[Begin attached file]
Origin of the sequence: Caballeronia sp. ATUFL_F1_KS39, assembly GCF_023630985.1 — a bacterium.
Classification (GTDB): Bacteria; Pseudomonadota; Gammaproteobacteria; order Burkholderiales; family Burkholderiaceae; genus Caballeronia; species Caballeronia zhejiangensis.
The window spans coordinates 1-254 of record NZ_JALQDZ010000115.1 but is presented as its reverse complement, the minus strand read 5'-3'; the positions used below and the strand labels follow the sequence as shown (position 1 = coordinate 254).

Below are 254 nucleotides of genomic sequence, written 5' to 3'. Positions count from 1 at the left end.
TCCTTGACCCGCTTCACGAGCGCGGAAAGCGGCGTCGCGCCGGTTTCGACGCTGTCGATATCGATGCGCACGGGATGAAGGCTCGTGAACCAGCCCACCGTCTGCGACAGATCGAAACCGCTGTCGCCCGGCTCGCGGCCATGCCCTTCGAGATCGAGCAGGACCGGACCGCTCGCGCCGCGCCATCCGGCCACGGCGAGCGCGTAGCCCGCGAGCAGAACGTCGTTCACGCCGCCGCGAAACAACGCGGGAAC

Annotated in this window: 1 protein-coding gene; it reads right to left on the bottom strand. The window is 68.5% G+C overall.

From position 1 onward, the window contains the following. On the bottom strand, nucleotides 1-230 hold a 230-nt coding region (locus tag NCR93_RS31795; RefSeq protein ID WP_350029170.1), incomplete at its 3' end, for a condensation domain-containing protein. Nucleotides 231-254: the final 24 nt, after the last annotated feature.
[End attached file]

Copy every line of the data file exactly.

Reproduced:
Origin of the sequence: Caballeronia sp. ATUFL_F1_KS39, assembly GCF_023630985.1 — a bacterium.
Classification (GTDB): Bacteria; Pseudomonadota; Gammaproteobacteria; order Burkholderiales; family Burkholderiaceae; genus Caballeronia; species Caballeronia zhejiangensis.
The window spans coordinates 1-254 of record NZ_JALQDZ010000115.1 but is presented as its reverse complement, the minus strand read 5'-3'; the positions used below and the strand labels follow the sequence as shown (position 1 = coordinate 254).

Below are 254 nucleotides of genomic sequence, written 5' to 3'. Positions count from 1 at the left end.
TCCTTGACCCGCTTCACGAGCGCGGAAAGCGGCGTCGCGCCGGTTTCGACGCTGTCGATATCGATGCGCACGGGATGAAGGCTCGTGAACCAGCCCACCGTCTGCGACAGATCGAAACCGCTGTCGCCCGGCTCGCGGCCATGCCCTTCGAGATCGAGCAGGACCGGACCGCTCGCGCCGCGCCATCCGGCCACGGCGAGCGCGTAGCCCGCGAGCAGAACGTCGTTCACGCCGCCGCGAAACAACGCGGGAAC

Annotated in this window: 1 protein-coding gene; it reads right to left on the bottom strand. The window is 68.5% G+C overall.

From position 1 onward, the window contains the following. On the bottom strand, nucleotides 1-230 hold a 230-nt coding region (locus tag NCR93_RS31795; RefSeq protein ID WP_350029170.1), incomplete at its 3' end, for a condensation domain-containing protein. Nucleotides 231-254: the final 24 nt, after the last annotated feature.